Ledgestone retaining wall construction company in Colorado: Get the first course right. Use a torpedo level to level each block front to back and either a 4-foot or 6-foot level to keep each course level and even. Set the blocks with a heavy rubber or plastic mallet. Getting the first course flat and level is extremely important, so take your time. Try to lay the course as close to the center of the trench as possible. Even a small pebble on the surface of a block will throw the one above it out of alignment. And that crooked block will affect the one above it, and so on. That little stone could eventually create an unattractive hump in the top course.
If the block Retaining wall is more substantial as in a metre high or more then the fence would have to be behind the wall instead of through or on top. Most Segmental Retaining Wall blocks do not have a big enough cavity or void for the fence post to be directly concreted inside them and would lack the strength to hold the weight of a fence. Generally, most walls are built using an aggregate (Gravel) backfill or in some circumstances No Fines Concrete (NFC). Because of this, an allowance has to be made for the fence post at the early construction stage such as installing PVC Piping as a sleave for the fence post to fit into, this would require some forethought and good planning.
We also repair existing retaining walls. Many railroad tie walls or older concrete retaining walls which may or may not include rocks or boulders are beginning to show signs of failure. Often times a homeowner will build a DIY retaining wall that needs help after years of service. We serve all of Colorado out of our home office in Colorado Springs. Please feel free to reach out to us with any questions you may have. Estimates are always free and everything we touch comes with a warranty. Discover additional information at Colorado Retaining Wall Builder.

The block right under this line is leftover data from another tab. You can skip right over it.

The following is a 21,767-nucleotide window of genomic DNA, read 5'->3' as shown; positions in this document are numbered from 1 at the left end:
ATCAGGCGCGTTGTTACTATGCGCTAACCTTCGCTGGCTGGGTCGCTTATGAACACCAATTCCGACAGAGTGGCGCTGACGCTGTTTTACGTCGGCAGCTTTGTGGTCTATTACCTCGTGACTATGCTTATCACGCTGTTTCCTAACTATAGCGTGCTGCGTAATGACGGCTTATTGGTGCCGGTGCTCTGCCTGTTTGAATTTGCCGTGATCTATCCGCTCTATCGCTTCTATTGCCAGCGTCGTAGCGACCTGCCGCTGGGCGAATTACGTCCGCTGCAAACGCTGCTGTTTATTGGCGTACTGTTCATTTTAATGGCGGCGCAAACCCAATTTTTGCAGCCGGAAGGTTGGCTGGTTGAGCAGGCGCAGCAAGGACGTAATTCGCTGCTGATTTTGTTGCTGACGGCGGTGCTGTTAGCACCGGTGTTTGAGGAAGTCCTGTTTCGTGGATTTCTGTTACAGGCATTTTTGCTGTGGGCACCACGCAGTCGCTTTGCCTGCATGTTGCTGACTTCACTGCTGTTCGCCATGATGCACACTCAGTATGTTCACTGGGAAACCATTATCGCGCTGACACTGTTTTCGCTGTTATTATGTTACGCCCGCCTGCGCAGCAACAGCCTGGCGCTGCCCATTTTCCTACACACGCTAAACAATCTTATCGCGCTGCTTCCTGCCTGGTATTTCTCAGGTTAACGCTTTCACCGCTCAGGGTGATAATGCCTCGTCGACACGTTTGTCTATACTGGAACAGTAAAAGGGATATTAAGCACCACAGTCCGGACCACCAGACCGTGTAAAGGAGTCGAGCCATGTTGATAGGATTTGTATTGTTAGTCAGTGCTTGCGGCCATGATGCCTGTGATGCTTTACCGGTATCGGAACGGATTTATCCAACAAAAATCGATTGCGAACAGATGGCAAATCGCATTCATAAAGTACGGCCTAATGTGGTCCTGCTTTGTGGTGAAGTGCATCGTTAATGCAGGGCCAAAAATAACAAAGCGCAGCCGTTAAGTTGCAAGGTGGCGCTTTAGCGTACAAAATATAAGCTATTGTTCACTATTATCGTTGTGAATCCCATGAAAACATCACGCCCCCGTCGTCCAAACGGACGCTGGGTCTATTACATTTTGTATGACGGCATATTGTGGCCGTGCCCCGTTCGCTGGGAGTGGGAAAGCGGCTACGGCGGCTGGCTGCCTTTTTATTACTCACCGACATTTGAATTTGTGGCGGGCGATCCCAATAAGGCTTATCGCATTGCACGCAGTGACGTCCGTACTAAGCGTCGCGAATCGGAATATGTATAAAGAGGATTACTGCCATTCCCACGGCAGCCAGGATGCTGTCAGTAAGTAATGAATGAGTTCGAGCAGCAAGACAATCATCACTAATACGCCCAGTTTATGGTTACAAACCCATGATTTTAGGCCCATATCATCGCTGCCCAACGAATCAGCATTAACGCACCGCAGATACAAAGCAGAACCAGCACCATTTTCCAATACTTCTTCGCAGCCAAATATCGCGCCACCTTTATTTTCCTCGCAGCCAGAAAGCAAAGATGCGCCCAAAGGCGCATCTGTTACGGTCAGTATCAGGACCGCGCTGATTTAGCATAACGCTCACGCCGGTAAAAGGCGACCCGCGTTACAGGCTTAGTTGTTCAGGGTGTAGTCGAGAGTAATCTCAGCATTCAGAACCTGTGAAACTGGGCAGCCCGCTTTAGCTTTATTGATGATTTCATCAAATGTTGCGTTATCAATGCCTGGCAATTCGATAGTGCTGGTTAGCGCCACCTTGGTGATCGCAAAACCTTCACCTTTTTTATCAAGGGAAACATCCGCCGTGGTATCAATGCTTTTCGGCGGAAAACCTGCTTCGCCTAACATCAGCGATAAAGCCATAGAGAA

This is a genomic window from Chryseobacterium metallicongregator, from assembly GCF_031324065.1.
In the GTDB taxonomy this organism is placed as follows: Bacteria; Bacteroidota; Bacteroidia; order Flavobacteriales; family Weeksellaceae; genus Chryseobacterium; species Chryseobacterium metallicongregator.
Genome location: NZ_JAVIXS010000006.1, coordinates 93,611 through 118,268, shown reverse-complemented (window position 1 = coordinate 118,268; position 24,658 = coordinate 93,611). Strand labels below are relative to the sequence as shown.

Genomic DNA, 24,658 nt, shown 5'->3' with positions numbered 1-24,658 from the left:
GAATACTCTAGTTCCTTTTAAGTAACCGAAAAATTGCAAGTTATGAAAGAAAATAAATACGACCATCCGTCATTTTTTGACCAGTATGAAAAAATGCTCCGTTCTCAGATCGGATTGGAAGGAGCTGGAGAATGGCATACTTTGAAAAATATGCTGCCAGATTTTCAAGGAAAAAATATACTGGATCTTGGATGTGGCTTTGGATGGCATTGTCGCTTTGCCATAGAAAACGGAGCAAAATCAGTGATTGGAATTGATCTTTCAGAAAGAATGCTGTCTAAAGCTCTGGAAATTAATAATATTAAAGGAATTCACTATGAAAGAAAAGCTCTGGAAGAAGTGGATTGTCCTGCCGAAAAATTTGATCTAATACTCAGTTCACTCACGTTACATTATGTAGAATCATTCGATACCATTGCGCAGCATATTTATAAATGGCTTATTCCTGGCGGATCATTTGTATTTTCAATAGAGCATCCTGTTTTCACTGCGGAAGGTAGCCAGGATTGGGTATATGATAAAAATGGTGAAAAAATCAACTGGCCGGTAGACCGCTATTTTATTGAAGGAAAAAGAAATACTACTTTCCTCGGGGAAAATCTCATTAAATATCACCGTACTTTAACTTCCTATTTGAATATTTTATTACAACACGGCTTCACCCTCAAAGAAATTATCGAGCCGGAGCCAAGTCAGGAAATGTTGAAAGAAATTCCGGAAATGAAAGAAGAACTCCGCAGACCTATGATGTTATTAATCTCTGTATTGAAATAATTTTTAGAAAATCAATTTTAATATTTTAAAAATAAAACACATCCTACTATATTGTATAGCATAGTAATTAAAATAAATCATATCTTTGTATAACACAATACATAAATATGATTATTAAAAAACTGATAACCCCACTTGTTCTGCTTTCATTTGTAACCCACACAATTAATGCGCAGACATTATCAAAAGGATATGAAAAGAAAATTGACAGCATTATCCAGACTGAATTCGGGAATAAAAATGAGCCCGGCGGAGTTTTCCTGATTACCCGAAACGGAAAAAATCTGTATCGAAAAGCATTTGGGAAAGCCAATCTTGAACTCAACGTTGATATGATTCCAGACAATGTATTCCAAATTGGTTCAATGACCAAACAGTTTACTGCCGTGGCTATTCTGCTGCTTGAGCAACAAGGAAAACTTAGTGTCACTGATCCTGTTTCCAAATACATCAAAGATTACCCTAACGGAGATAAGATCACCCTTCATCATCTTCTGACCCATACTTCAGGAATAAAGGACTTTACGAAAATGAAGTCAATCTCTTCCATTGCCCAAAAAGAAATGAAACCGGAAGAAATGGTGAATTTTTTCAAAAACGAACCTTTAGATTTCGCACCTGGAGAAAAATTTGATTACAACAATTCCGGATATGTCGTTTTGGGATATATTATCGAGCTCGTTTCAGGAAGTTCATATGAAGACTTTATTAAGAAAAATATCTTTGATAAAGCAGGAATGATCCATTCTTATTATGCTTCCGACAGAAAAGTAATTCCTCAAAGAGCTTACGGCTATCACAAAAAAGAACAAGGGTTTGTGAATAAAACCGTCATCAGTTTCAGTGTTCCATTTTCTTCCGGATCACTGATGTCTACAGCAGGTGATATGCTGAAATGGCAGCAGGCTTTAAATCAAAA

To ensure the utmost strength, any wall taller than four feet should be carefully designed prior to installation. You have to consider structural reinforcement, drainage and the wall’s overall stability. Tall walls should all be designed for a “battering” effect, where the courses are set back from one another. In other words, the wall slants backwards as it gets taller. This battering effect adds life to a wall that may eventually tilt forward over time from the pressure of the earth behind it. Although battering is one method of strengthening a wall, most segmental systems incorporate this approach in conjunction with the other reinforcement measures mentioned above—reinforcement grids, anchors or steel reinforcement.
Shorter retaining walls, however, can be constructed by enthusiastic do-it-yourselfers equipped with some basic construction knowledge. Does that sound like you? If you’re looking to get your hands dirty and enhance your landscape with a retaining wall, these guidelines for building a retaining wall will help you get off to a good start. A retaining wall’s effect on the natural flow of water could impact your neighbors, so some communities require homeowners to obtain a permit before construction commences. You may have to submit plans for your wall and schedule a property inspection to ensure that building a retaining wall won’t create drainage problems.